Day 52 - words on a page

by PaulEMoz in , , , , , , , , , , , ,

Well, I had two e-books from Gordon Houghton to give away, and I had two entries.  Everybody wins!  So, Steve Johansson and dai_bonehead... if you're reading, e-mail me at the address at the side of this page, and I'll e-mail you your ebook (Steve wins Another World and dai wins Game Boy).  Congratulations, and thanks for your support.  Enjoy the books, and let me know what you think!

It would have been more fun if there had been more interest... oh well, if you missed out, check out Gordon's books on Smashwords.  He's a good bloke and a fine wordsmith, as you will know if you read ZZAP! 64.  I recommend starting at the beginning with The Dinner Party or maybe The Apprentice.  Read!  It's good for you!

Bah.  At least I've got some awesome Rob Hubbard music to listen to.
Back in the day, there were games that involved a lot of reading, too... text adventures.  Now, I struggled with text adventures, I have to be honest.  They required a specific type of logic, one that my brain doesn't seem to reason with at all well.  That doesn't mean I didn't try a few... Mastertronic's Kentilla and Melbourne House's The Hobbit were two that I particularly remember.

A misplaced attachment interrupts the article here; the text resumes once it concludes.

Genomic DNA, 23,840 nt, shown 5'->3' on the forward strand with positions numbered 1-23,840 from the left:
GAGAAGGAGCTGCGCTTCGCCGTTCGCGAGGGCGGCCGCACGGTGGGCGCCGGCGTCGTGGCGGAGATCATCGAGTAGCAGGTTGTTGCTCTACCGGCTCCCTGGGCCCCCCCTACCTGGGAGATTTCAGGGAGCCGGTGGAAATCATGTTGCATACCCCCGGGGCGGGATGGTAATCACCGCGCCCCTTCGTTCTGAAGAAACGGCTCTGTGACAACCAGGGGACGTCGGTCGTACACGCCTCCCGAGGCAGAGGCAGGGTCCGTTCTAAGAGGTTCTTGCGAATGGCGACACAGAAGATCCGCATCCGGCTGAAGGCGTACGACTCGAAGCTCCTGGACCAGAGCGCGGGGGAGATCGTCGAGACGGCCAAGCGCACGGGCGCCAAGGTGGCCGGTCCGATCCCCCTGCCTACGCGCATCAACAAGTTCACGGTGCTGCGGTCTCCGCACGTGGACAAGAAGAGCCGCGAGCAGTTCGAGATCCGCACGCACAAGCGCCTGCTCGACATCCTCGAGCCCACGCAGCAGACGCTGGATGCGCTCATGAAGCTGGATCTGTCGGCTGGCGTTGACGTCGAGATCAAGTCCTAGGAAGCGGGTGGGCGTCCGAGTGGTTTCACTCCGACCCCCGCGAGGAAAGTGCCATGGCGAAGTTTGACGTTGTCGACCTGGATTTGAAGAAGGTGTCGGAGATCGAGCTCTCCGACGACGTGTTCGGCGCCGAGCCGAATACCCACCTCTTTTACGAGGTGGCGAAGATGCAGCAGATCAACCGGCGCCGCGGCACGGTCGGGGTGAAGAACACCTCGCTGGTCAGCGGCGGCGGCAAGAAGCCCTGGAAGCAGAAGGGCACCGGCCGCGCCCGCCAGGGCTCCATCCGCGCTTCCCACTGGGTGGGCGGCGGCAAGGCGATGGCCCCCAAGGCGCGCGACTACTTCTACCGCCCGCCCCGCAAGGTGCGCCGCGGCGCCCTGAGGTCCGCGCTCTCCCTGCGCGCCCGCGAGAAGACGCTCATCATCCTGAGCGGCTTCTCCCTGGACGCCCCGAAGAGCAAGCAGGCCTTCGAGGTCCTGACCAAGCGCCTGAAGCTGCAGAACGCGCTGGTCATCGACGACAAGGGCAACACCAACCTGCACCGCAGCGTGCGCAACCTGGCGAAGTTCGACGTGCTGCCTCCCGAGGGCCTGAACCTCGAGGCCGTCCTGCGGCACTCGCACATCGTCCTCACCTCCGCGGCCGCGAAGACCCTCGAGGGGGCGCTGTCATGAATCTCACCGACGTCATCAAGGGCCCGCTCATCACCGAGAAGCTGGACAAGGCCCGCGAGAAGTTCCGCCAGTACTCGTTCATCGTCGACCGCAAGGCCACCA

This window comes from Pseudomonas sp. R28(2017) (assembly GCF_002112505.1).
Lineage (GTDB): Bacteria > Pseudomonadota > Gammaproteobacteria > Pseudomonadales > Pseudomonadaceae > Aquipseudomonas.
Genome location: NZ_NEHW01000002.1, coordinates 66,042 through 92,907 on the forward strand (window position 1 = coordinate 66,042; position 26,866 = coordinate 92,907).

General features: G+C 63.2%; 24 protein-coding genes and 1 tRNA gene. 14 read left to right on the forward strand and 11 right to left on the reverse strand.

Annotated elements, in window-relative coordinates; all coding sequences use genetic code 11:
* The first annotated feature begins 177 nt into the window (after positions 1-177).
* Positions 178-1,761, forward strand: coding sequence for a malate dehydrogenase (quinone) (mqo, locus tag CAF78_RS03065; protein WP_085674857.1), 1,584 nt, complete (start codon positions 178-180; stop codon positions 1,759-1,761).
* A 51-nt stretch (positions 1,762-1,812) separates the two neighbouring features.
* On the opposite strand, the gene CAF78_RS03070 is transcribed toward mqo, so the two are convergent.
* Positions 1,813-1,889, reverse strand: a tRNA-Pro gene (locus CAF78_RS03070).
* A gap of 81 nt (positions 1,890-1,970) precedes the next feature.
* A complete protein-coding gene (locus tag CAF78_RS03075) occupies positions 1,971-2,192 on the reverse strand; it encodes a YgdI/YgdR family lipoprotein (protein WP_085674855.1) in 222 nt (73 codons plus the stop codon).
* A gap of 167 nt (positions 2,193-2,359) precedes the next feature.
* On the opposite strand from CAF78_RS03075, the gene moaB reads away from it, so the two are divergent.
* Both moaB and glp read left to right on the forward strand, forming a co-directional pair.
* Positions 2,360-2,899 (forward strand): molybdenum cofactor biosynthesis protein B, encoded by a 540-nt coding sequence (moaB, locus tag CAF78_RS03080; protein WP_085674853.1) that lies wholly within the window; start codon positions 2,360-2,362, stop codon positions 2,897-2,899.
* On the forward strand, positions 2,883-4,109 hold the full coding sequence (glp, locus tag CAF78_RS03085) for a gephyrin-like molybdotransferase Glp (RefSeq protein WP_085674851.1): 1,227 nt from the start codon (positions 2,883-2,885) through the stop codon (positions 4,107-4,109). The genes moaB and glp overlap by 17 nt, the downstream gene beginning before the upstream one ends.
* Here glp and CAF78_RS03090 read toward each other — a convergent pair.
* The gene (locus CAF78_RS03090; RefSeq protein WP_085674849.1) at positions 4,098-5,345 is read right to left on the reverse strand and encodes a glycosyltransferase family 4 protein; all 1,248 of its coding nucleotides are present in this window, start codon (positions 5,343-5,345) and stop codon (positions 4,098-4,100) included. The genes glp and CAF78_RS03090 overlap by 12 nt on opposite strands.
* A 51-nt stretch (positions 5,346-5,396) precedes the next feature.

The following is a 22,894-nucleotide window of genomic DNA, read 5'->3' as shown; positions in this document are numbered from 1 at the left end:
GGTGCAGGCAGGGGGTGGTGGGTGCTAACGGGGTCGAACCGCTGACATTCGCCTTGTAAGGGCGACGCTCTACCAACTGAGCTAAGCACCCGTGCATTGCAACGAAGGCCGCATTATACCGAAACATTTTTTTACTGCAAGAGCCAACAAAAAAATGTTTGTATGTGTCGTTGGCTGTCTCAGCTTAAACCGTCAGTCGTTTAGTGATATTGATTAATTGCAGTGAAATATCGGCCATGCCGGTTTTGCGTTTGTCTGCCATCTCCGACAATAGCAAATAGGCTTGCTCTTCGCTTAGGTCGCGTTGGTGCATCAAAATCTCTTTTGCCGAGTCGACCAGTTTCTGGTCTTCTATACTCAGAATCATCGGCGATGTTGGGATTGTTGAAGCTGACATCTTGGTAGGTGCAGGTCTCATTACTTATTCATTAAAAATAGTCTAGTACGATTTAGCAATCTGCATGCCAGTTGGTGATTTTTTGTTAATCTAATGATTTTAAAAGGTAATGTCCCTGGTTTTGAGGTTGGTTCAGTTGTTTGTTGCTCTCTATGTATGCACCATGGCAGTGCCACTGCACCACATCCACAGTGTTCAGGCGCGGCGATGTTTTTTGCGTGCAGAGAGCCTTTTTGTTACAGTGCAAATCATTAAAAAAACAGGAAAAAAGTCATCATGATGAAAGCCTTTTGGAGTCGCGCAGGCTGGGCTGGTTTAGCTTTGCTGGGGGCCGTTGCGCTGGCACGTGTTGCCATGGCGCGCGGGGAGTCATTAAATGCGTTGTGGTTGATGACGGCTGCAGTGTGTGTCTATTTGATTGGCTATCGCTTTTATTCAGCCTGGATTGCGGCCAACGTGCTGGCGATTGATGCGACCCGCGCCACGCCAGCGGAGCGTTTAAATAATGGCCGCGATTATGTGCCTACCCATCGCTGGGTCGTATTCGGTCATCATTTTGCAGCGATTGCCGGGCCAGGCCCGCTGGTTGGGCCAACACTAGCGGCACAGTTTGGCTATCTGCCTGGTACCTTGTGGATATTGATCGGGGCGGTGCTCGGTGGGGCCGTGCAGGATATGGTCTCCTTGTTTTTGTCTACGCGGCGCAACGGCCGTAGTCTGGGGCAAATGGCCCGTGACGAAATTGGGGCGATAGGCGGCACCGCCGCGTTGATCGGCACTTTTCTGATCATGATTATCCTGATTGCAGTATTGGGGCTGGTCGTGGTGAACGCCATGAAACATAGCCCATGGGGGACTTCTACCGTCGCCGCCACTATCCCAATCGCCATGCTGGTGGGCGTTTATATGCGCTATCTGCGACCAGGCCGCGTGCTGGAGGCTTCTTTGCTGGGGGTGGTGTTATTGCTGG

Of course, the Grand Masters of the text adventure were Infocom.  I didn't have a disk drive for years, so I never tried any of their games at the time.  Which makes writing about them a bit difficult.  On the other hand, as they were based in America, I don't have to!  But we had our own giants of the adventure world here in the UK, and they were Level 9 Computing.

Level 9 released a decent amount of accessible adventure games, which originally featured reasonably simplistic graphics, but this meant that many of their games could be released on cassette.  I'm sure that several of you, much like me, received a Commodore 64 pack at Christmas which contained a cassette version of their Secret Diary of Adrian Mole, Aged 13 3/4 game.  I actually gave that one a fair crack; having read the book, I thought I might stand a chance of finishing it, or at least copping off with Pandora.  I did neither.

I would have had a picture of The Pawn here, but I couldn't get it to work.
Later, there came a company called Magnetic Scrolls, who released more ambitious titles which intended to take on Infocom at their own game and featured some stunning graphics.  Their games were generally regarded as superior to Level 9's but there were a lot fewer of them.  Both companies filled a niche in the UK market quite nicely.

I've been mulling over whether or not to include any of these games or their programmers... but why not?  Just because they weren't my Gods, doesn't mean they weren't Gods for many people out there.  And because of that, and the specialist nature of their work, they're deserving of a space, don't you agree?